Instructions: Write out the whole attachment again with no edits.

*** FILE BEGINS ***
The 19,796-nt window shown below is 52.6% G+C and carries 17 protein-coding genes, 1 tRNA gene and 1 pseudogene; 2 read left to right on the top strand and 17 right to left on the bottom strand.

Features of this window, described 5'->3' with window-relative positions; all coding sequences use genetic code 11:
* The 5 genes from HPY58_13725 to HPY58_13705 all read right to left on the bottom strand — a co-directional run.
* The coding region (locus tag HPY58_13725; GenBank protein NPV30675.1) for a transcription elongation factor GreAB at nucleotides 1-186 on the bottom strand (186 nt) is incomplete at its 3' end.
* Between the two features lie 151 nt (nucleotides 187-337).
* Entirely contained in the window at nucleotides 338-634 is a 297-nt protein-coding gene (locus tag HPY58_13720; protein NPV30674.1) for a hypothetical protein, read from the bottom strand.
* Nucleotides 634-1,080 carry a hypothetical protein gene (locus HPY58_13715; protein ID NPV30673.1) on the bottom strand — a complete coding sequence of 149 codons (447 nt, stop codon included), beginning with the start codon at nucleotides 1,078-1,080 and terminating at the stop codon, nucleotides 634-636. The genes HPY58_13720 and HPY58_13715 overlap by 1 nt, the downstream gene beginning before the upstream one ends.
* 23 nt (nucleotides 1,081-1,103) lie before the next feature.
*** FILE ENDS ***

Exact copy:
The 19,796-nt window shown below is 52.6% G+C and carries 17 protein-coding genes, 1 tRNA gene and 1 pseudogene; 2 read left to right on the top strand and 17 right to left on the bottom strand.

Features of this window, described 5'->3' with window-relative positions; all coding sequences use genetic code 11:
* The 5 genes from HPY58_13725 to HPY58_13705 all read right to left on the bottom strand — a co-directional run.
* The coding region (locus tag HPY58_13725; GenBank protein NPV30675.1) for a transcription elongation factor GreAB at nucleotides 1-186 on the bottom strand (186 nt) is incomplete at its 3' end.
* Between the two features lie 151 nt (nucleotides 187-337).
* Entirely contained in the window at nucleotides 338-634 is a 297-nt protein-coding gene (locus tag HPY58_13720; protein NPV30674.1) for a hypothetical protein, read from the bottom strand.
* Nucleotides 634-1,080 carry a hypothetical protein gene (locus HPY58_13715; protein ID NPV30673.1) on the bottom strand — a complete coding sequence of 149 codons (447 nt, stop codon included), beginning with the start codon at nucleotides 1,078-1,080 and terminating at the stop codon, nucleotides 634-636. The genes HPY58_13720 and HPY58_13715 overlap by 1 nt, the downstream gene beginning before the upstream one ends.
* 23 nt (nucleotides 1,081-1,103) lie before the next feature.